Resources/activities: Make paper cutouts of the characters and the elements needed to tell the story again – live action style: a boat, an umbrella, a flower pot, a tin box for cookies (or real cookies – yum!).

PPBF is taking a break until September, but you can still head over to Susanna’s blog for a wonderful list of titles with resources. She keeps the back door unlocked!

The book was reissued by Houghton Mifflin with illustrations by Swiss cartoonist Jürg Furrer in 1977.

Not So Random Tandem and Fish for Supper

Catherine Johnson is writing a poem (HERE), prompt word ‘lighthouse’ (in cahoots with Jody Hedlund’s lighthouse series) and I doodled these images, because sometimes we like to push each other around, I mean, to motivate each other. But my lighthouse just would not come on it’s own. Finally a lighthouse keeper appeared…then a cat. I’m interested to see what will happen next!

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Now for a PPBF selection (yes, I know Susanna’s blog is on vacation, but I can’t help myself – love sharing great picture books!).

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Author/Illustrator: M.B. Goffstein
Publisher: Dial Press, 1976
Ages: 4-8yrs
Themes: humorous stories, grandmothers, retired life
Opening: When my grandmother went fishing, she would get up at five o’clock in the morning, and make herself breakfast,…
Summary/I like this book because: (from my library catalog) “Describes Grandmother’s typical day of fishing.” What? I think that was the shortest off-the-wall summary I’ve found yet! Let me do a little ‘splainin’. I didn’t have a single selection for today in my book bag. I picked this one off the shelf, that one of my kids chose as the elementary school library was getting rid of a slew of too well-loved books, to make room for new ones. I read it again, thought, this is not really a story that would be considered publishable today (no complication, no resolution), but it grabbed me, like a one-liner sticks long after you’ve left the scene. So, I googled, and found that this little smirk won a Caldecott Honor in 1977, and that this author I had not otherwise read (surprising only because I was averaging 100/wk for yrs), is famous – AND has a fabulous quirky website – HERE.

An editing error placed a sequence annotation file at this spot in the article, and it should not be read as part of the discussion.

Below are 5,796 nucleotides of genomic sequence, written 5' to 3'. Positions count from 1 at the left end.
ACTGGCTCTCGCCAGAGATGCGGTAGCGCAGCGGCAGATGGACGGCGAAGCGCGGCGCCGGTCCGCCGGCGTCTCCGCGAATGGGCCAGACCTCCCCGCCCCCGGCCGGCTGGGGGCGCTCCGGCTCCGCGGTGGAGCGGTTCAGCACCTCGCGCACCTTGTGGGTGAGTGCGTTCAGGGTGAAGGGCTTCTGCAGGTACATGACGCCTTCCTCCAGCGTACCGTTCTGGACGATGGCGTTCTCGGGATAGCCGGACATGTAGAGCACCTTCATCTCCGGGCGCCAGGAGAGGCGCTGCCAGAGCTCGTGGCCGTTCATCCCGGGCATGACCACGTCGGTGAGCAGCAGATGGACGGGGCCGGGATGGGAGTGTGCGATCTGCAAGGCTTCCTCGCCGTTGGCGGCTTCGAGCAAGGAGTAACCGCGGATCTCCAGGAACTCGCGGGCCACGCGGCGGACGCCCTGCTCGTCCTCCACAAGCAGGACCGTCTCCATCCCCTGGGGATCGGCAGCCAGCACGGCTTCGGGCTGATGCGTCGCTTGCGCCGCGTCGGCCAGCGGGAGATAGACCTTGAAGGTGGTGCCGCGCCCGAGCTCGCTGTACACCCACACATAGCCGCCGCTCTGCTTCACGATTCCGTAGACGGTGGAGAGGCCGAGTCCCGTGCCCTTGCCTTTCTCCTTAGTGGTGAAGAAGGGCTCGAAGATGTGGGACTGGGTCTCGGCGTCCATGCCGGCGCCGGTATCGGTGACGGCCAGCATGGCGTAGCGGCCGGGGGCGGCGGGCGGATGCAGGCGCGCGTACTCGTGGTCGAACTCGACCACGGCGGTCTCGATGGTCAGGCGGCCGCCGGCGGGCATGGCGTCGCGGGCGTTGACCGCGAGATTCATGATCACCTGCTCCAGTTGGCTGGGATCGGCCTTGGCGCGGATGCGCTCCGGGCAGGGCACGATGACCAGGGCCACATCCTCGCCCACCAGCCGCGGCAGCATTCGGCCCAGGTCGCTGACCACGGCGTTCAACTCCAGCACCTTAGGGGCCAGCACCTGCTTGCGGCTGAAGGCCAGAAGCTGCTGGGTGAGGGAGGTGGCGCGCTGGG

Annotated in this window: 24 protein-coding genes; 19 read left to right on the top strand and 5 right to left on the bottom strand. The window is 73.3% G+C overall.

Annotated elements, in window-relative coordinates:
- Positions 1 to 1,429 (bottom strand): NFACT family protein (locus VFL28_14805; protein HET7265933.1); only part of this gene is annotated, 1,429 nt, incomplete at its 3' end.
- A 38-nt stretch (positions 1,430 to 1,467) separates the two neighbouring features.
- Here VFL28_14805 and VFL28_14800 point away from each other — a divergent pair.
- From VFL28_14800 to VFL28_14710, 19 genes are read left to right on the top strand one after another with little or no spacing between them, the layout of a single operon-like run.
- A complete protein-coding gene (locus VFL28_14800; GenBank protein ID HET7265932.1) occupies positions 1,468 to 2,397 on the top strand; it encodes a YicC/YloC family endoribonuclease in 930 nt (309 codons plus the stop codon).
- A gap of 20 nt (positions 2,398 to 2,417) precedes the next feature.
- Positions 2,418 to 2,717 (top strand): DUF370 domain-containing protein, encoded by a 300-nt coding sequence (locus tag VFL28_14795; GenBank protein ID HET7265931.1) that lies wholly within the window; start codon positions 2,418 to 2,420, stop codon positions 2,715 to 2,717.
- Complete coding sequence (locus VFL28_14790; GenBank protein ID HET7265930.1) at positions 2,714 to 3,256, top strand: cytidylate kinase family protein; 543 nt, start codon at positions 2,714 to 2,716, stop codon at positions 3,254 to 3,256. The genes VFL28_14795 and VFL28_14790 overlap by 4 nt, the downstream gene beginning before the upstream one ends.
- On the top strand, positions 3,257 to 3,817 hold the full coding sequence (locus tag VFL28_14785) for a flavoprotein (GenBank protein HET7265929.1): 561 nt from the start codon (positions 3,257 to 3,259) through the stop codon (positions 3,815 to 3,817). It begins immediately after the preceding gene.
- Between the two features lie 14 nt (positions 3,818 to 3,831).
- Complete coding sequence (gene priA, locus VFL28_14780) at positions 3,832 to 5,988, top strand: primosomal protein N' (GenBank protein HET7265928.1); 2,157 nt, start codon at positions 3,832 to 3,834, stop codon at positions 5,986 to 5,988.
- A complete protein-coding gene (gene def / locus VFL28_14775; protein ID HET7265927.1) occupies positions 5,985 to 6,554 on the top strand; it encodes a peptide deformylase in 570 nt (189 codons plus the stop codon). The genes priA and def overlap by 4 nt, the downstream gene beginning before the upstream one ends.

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Resources/activities: check out M.B. Goffsteins’ post: How to Write and Illustrate a Picture Book. Now. HERE

Fish2You can still head over to Susanna’s blog for a wonderful list of titles with resources. She keeps the back door unlocked!

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Many men go fishing all of their lives without knowing that it is not fish they are after. -Henry David Thoreau

 

 

 

 

PPBF: How Little Lori Visited Times Square

 

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Author: Amos Vogel
Illustrator: Maurice Sendalk
Publisher: Harper Collins, 1963/1991
Ages: 4-8yrs
Themes: humorous stories, NYC, city life
Opening: One day Lori said to himself: “I want to see Times Square.”
Summary: A little boy wants to visit Times Square. He takes the subway too far south, the bus back too far north, a taxi without fare funds, a boat, a helicopter, a horse, an elevator, yet still he hasn’t made it. A turtle passes, very slowly, and very slowly asks why he cries, and very slowly offers to take him to his heart’s destination. You’ll have to read this nonsensical classic to find out what happens to them.

I like this book because: on the title page the reader is warned: “This is a very funny book and should not be read while drinking orange juice, or you will spill it!” Yes, it is is silly and so are the 3-color illustrations, and all the funny tidbits Sendalk designed into his illustrations (take note of the signage throughout). And pigeons!

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Resources/activities: this would be a great book to accompany the transportation units, usually covered in first grade; discuss how one could get to Times Square – from wherever you happen to be; check out this Sendalk-oriented curriculum guide for 2/3rd graders from Louisville Free Public Library HERE

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Perfect Picture Book Friday is on hiatus for the summer, but there are still plenty of selections on a themed and alphabetized list, each with teacher/parent resources, on Susanna Hill’s blog HERE

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PPBF: The Stupids Die

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Author: Harry Allard
Illustrator: James Marshall
Publisher: Houghton Mifflin, 1985
Ages: 5-8yrs
Themes: humorous stories
Opening: One morning Stanley Q. Stupid woke up with a funny feeling. “Something really stupid is going to happen today,” he said. “Oh, wow!” said the two Stupid kids.
Summary: (from my library catalog) The Stupid family think they are dead when the lights go out.